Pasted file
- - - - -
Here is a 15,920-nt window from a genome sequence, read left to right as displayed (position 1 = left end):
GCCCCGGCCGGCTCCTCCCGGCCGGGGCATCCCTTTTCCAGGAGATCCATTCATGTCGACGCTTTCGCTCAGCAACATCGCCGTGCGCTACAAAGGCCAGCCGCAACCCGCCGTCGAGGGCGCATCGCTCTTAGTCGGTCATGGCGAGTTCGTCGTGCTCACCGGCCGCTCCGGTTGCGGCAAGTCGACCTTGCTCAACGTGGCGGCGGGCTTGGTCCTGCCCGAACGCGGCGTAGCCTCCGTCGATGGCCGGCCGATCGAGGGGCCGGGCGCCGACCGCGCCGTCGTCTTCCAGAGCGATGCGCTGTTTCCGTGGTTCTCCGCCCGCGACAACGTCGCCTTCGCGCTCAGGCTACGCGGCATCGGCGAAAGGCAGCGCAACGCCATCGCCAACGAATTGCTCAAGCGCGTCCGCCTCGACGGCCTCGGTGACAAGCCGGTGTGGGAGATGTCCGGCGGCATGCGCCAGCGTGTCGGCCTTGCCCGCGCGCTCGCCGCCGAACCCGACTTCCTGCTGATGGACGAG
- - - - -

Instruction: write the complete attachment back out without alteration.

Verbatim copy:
Here is a 15,920-nt window from a genome sequence, read left to right as displayed (position 1 = left end):
GCCCCGGCCGGCTCCTCCCGGCCGGGGCATCCCTTTTCCAGGAGATCCATTCATGTCGACGCTTTCGCTCAGCAACATCGCCGTGCGCTACAAAGGCCAGCCGCAACCCGCCGTCGAGGGCGCATCGCTCTTAGTCGGTCATGGCGAGTTCGTCGTGCTCACCGGCCGCTCCGGTTGCGGCAAGTCGACCTTGCTCAACGTGGCGGCGGGCTTGGTCCTGCCCGAACGCGGCGTAGCCTCCGTCGATGGCCGGCCGATCGAGGGGCCGGGCGCCGACCGCGCCGTCGTCTTCCAGAGCGATGCGCTGTTTCCGTGGTTCTCCGCCCGCGACAACGTCGCCTTCGCGCTCAGGCTACGCGGCATCGGCGAAAGGCAGCGCAACGCCATCGCCAACGAATTGCTCAAGCGCGTCCGCCTCGACGGCCTCGGTGACAAGCCGGTGTGGGAGATGTCCGGCGGCATGCGCCAGCGTGTCGGCCTTGCCCGCGCGCTCGCCGCCGAACCCGACTTCCTGCTGATGGACGAG